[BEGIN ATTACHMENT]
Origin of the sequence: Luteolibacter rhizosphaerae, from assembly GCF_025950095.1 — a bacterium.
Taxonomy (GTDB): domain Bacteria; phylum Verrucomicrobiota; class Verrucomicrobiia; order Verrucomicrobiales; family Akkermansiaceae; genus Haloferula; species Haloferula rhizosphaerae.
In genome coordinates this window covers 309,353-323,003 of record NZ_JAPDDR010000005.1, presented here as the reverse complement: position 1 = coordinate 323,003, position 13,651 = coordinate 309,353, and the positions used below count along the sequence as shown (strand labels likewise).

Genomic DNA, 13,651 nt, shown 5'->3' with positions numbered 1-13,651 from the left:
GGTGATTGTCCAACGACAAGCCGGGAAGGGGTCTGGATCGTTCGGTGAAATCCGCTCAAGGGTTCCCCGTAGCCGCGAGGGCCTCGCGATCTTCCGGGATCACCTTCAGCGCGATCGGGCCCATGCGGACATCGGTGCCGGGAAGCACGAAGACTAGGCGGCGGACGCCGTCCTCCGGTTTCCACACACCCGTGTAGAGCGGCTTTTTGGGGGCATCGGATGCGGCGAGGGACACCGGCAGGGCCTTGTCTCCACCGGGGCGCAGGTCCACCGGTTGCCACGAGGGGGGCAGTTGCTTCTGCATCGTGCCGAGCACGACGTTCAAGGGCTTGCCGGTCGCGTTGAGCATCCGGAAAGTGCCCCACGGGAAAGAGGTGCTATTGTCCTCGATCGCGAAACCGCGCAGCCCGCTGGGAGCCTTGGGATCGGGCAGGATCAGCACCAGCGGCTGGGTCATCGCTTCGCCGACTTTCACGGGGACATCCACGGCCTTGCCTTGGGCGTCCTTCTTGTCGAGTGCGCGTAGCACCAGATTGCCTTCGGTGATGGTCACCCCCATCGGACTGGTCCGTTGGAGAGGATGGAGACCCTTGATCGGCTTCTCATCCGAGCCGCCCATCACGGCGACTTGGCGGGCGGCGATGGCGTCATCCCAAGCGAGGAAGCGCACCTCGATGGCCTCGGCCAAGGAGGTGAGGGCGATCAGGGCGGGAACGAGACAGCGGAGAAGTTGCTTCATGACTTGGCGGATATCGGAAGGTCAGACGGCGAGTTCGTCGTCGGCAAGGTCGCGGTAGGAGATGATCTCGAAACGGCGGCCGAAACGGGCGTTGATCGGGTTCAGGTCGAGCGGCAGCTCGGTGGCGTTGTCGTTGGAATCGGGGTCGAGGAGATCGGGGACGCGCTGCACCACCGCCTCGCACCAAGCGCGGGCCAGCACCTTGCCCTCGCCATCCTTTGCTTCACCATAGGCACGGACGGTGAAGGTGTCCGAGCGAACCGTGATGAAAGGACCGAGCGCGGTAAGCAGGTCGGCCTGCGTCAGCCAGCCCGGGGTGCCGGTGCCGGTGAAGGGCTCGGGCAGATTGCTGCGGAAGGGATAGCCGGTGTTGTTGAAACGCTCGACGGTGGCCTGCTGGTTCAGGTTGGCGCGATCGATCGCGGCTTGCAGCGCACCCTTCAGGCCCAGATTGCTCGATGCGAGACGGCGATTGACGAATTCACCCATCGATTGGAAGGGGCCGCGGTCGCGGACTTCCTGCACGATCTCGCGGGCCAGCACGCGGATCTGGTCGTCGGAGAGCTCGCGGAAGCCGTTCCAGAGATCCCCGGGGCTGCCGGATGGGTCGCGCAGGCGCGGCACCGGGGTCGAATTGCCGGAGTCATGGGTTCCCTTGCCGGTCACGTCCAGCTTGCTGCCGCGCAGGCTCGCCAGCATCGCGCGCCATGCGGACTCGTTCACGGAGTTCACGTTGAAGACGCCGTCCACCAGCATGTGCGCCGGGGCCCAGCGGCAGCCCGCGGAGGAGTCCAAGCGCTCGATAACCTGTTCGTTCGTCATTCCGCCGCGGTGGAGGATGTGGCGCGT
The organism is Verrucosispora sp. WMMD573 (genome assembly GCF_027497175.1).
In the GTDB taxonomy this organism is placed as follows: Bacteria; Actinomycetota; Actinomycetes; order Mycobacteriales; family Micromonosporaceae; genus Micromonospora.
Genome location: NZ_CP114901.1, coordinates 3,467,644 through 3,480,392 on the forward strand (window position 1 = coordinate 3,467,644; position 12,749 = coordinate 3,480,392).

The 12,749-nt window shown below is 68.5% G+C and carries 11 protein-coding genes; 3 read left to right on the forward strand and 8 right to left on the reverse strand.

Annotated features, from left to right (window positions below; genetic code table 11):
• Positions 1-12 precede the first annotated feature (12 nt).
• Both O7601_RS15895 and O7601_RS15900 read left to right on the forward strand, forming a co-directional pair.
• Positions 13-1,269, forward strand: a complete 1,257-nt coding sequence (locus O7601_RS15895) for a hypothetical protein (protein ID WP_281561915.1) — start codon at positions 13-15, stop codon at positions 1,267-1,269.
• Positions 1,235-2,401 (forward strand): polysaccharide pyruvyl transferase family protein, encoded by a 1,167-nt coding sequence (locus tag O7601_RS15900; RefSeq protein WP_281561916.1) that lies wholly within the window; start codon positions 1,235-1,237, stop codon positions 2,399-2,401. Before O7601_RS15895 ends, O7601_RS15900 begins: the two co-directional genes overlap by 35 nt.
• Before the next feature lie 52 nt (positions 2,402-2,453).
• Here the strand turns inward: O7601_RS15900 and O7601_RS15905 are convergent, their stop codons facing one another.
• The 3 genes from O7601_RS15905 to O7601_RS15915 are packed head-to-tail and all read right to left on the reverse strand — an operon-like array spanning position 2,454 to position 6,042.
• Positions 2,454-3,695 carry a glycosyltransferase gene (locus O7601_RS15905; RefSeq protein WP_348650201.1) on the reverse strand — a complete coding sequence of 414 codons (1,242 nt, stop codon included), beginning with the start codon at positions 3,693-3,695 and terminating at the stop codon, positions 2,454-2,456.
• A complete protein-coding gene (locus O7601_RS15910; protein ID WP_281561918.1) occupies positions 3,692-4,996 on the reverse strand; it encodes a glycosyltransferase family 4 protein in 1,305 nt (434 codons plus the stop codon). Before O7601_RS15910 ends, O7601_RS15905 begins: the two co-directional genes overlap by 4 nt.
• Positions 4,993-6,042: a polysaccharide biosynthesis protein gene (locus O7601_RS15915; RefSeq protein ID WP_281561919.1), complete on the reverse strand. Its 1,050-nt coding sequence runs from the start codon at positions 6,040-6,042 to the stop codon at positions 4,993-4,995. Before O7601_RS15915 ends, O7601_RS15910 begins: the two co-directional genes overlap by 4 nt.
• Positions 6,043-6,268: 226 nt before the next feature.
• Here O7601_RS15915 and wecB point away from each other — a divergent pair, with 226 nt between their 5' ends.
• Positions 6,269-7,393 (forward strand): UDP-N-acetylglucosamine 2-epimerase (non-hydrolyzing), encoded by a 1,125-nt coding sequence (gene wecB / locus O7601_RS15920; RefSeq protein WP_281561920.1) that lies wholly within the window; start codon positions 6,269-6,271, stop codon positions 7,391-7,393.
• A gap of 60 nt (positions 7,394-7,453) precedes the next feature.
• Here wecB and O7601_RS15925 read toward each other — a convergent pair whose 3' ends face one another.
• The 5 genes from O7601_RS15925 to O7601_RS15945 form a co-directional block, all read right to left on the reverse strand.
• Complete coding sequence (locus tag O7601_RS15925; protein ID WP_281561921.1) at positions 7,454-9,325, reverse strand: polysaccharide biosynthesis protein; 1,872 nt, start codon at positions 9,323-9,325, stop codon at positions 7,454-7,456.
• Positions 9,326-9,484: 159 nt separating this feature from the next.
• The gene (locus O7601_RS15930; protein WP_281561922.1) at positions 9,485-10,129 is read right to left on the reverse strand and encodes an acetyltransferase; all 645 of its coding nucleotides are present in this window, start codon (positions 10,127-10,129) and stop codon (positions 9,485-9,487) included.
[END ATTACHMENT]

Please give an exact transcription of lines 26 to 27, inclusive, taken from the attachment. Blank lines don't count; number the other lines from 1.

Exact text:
• The 5 genes from O7601_RS15925 to O7601_RS15945 form a co-directional block, all read right to left on the reverse strand.
• Complete coding sequence (locus tag O7601_RS15925; protein ID WP_281561921.1) at positions 7,454-9,325, reverse strand: polysaccharide biosynthesis protein; 1,872 nt, start codon at positions 9,323-9,325, stop codon at positions 7,454-7,456.